Perry L. Crandall’s definition of mental retardation includes the requirement of an IQ level of 75 or below and, since Perry’s IQ is 76, he is quick to point out that he is not retarded, just slow. Perry, who never knew his father, was doubly unfortunate to have a mother who wanted nothing to do with him and abandoned his upbringing to his Granp and Gran. But that’s when Perry’s luck changed for the better because his grandparents raised him to be a curious, happy and self-sufficient young man with a steady job and plenty of self-respect.
Gran always told Perry that the “L” in his name stood for lucky and, not too long after she died and left Perry pretty much on his own, he proved her correct by winning a $12 million state lottery jackpot. When all of Perry’s money-grubbing relatives, his mother, his “cousin-brothers” and their wives, suddenly became concerned about his welfare, Perry’s best friend and co-worker, Keith, decided to protect Perry from the attentions of his newly attentive family. Both Keith and Perry’s boss, Gary, soon found out just how difficult that job was going to be.
All of this is told through the eyes and voice of Perry himself and, despite Perry’s low IQ and his slowness, he is a diligent observer of what goes on around him. Perry considers himself to be an auditor, “someone who listens,” and he is a damn fine auditor, at that. He might not always understand the motivations of others or the hidden meanings behind their actions, but very little gets by without him at least having observed and made note of it.
I am unable to judge the authenticity of Patricia Wood’s Perry Crandall character because I have never really known anyone with a 76 IQ. I did note at least a couple of occasions where Perry seemed to express himself in words and manner that seemed to be likely beyond his capabilities. But someone like Perry who has studied the dictionary every day of his life since he was a boy could be expected to have an unusually large vocabulary. Whether or not he would be able to understand all the nuances of those words is a bit questionable, however.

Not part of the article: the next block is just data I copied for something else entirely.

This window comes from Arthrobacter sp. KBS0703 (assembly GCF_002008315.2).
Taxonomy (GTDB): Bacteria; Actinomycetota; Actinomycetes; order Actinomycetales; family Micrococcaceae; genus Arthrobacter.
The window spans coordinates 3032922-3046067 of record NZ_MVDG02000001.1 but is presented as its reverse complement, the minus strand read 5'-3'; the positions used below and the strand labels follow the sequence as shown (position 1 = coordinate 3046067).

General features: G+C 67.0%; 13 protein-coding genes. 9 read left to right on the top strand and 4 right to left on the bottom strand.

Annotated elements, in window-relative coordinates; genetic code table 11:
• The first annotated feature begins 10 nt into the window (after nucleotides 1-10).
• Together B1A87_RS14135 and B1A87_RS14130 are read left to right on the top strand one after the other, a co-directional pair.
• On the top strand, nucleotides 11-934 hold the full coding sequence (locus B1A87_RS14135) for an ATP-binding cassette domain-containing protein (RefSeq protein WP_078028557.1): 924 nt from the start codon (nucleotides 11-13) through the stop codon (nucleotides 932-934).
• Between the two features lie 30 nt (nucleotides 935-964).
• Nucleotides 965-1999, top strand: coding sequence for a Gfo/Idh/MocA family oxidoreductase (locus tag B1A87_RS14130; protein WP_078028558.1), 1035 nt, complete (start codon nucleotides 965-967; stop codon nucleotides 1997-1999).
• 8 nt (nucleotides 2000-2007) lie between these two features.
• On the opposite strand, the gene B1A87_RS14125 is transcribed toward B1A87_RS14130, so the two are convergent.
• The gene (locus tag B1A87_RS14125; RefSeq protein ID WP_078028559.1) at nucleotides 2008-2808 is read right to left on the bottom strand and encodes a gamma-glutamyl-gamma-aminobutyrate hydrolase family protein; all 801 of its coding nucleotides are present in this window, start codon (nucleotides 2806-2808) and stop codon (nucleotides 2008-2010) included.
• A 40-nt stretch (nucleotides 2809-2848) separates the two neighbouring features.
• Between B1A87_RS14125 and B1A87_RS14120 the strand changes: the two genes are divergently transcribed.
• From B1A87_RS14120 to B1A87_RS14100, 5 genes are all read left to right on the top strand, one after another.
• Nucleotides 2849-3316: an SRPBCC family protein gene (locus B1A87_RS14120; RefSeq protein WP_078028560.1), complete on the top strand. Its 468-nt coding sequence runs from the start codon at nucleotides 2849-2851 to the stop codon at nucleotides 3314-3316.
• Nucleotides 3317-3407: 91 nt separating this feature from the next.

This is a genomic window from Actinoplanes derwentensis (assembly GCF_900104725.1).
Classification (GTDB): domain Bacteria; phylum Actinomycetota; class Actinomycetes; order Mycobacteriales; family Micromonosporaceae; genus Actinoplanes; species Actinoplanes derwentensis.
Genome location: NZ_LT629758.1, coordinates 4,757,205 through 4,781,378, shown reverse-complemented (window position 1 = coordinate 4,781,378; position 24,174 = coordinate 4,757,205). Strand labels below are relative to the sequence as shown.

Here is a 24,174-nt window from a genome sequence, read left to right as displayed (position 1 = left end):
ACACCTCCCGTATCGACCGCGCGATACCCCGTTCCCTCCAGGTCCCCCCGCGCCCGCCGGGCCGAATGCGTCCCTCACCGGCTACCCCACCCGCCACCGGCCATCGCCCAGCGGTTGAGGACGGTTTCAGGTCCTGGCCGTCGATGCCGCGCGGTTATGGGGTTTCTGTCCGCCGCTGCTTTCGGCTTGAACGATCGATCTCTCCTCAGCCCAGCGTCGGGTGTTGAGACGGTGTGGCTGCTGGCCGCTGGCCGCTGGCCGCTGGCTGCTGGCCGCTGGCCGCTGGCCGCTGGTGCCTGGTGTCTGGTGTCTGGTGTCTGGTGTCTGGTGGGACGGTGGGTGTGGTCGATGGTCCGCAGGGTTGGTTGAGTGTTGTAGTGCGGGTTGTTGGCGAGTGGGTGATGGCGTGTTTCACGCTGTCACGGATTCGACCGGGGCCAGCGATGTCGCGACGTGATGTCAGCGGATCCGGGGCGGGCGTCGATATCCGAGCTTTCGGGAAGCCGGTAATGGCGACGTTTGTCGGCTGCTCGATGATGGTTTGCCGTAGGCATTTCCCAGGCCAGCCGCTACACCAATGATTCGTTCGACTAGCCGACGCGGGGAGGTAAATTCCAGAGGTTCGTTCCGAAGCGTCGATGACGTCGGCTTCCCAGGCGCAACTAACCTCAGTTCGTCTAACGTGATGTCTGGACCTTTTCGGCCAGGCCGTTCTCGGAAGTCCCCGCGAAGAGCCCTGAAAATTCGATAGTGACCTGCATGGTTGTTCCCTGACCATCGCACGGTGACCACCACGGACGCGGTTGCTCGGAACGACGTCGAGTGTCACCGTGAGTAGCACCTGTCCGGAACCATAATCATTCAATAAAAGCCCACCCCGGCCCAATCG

But minor quibbles aside, Patricia Wood has created three characters in Lottery that I will remember for a long, long time. Perry’s innocence and good will make him into the kind of person any of us would enjoy being around. Keith, despite all of his rough edges, that include passing gas in public and using Perry’s dreaded “F-word” constantly, proves to be the perfect friend for Perry, someone whose loyalty is never in question. And then there’s Perry’s grandmother, a woman whose love for Perry is so fierce that it pushes him to levels of achievement that would have otherwise been impossible for him even to approach.
Paul Michael’s masterful narration of this audio book particularly shines when he is speaking in the voices of these three main characters. His reading skill, and variation in voice and tone, help to create three characters that become very real to the listener. Lottery may be one of those books that are perfect for reading aloud because I somehow doubt that the characters would have seemed as alive on the written page as they do in this audio version. These eight discs, totaling almost nine hours, really fly by and at the book’s end I found myself hating to lose touch with Perry and his new family.
Rated at: 5.0